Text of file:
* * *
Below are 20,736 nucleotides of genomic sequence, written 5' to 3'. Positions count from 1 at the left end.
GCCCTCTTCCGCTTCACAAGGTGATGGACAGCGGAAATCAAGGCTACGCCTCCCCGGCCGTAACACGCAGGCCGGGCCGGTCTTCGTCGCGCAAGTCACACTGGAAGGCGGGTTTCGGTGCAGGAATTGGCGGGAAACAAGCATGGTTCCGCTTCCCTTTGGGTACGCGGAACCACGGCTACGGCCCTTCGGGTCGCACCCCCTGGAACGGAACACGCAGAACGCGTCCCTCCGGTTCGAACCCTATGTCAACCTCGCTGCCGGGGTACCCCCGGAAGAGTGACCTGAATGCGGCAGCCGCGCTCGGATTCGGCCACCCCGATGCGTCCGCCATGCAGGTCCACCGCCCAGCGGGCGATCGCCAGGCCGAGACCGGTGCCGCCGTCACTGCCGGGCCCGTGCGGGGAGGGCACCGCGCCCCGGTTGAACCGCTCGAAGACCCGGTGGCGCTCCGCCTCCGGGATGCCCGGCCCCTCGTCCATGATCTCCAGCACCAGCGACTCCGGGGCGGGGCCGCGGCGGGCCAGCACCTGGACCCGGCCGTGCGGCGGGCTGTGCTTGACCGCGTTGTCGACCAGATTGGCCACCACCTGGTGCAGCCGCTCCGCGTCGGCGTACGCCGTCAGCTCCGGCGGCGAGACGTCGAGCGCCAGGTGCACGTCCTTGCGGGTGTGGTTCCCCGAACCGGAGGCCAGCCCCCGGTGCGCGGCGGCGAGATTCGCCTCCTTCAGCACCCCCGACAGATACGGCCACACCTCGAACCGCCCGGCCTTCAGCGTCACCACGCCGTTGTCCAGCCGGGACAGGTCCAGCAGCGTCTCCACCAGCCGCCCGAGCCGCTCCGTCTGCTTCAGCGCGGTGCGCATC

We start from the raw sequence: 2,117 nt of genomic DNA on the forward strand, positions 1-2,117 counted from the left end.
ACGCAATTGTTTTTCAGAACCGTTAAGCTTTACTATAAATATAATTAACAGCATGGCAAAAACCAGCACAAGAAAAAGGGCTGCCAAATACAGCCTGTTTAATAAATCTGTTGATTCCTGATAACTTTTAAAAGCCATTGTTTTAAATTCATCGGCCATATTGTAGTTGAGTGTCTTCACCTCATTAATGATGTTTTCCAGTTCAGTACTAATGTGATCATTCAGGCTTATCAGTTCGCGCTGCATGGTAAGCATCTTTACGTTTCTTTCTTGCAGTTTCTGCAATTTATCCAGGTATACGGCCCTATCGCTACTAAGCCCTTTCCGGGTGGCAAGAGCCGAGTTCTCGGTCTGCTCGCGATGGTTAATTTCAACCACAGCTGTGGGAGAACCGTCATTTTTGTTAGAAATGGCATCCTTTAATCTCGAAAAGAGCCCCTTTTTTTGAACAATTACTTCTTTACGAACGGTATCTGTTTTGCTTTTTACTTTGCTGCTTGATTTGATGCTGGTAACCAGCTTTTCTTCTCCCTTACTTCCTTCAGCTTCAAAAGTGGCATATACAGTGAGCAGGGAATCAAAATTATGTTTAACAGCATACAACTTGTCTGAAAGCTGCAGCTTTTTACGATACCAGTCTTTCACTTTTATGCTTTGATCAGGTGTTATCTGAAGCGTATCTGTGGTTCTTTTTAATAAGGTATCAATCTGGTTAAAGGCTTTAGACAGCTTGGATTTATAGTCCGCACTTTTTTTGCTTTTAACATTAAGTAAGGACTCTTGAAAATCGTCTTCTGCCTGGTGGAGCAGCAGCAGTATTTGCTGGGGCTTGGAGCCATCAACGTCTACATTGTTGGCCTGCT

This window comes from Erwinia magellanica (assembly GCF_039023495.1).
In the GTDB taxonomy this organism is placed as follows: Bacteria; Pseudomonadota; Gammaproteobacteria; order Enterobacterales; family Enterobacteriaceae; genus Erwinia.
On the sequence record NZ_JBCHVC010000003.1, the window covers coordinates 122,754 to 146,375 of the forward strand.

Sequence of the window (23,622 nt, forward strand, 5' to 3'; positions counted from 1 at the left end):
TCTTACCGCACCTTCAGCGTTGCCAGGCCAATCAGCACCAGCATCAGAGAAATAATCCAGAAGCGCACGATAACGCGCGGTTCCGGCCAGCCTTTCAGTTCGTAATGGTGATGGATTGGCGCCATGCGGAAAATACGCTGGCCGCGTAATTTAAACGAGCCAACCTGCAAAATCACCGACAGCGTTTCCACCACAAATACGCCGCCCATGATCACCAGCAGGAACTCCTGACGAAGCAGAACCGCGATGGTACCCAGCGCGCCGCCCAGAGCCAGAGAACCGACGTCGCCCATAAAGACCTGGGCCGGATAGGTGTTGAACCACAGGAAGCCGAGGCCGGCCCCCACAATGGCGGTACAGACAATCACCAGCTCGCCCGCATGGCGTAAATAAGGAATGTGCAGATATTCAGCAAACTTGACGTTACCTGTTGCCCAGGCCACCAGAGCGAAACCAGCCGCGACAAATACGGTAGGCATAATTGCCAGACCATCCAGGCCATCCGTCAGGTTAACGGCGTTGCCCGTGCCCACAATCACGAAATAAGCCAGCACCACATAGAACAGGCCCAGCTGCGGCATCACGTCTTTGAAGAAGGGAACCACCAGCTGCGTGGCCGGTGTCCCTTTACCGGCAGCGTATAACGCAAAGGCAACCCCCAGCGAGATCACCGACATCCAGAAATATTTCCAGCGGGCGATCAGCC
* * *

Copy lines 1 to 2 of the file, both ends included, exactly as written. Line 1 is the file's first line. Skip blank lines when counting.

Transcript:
Below are 20,736 nucleotides of genomic sequence, written 5' to 3'. Positions count from 1 at the left end.
GCCCTCTTCCGCTTCACAAGGTGATGGACAGCGGAAATCAAGGCTACGCCTCCCCGGCCGTAACACGCAGGCCGGGCCGGTCTTCGTCGCGCAAGTCACACTGGAAGGCGGGTTTCGGTGCAGGAATTGGCGGGAAACAAGCATGGTTCCGCTTCCCTTTGGGTACGCGGAACCACGGCTACGGCCCTTCGGGTCGCACCCCCTGGAACGGAACACGCAGAACGCGTCCCTCCGGTTCGAACCCTATGTCAACCTCGCTGCCGGGGTACCCCCGGAAGAGTGACCTGAATGCGGCAGCCGCGCTCGGATTCGGCCACCCCGATGCGTCCGCCATGCAGGTCCACCGCCCAGCGGGCGATCGCCAGGCCGAGACCGGTGCCGCCGTCACTGCCGGGCCCGTGCGGGGAGGGCACCGCGCCCCGGTTGAACCGCTCGAAGACCCGGTGGCGCTCCGCCTCCGGGATGCCCGGCCCCTCGTCCATGATCTCCAGCACCAGCGACTCCGGGGCGGGGCCGCGGCGGGCCAGCACCTGGACCCGGCCGTGCGGCGGGCTGTGCTTGACCGCGTTGTCGACCAGATTGGCCACCACCTGGTGCAGCCGCTCCGCGTCGGCGTACGCCGTCAGCTCCGGCGGCGAGACGTCGAGCGCCAGGTGCACGTCCTTGCGGGTGTGGTTCCCCGAACCGGAGGCCAGCCCCCGGTGCGCGGCGGCGAGATTCGCCTCCTTCAGCACCCCCGACAGATACGGCCACACCTCGAACCGCCCGGCCTTCAGCGTCACCACGCCGTTGTCCAGCCGGGACAGGTCCAGCAGCGTCTCCACCAGCCGCCCGAGCCGCTCCGTCTGCTTCAGCGCGGTGCGCATC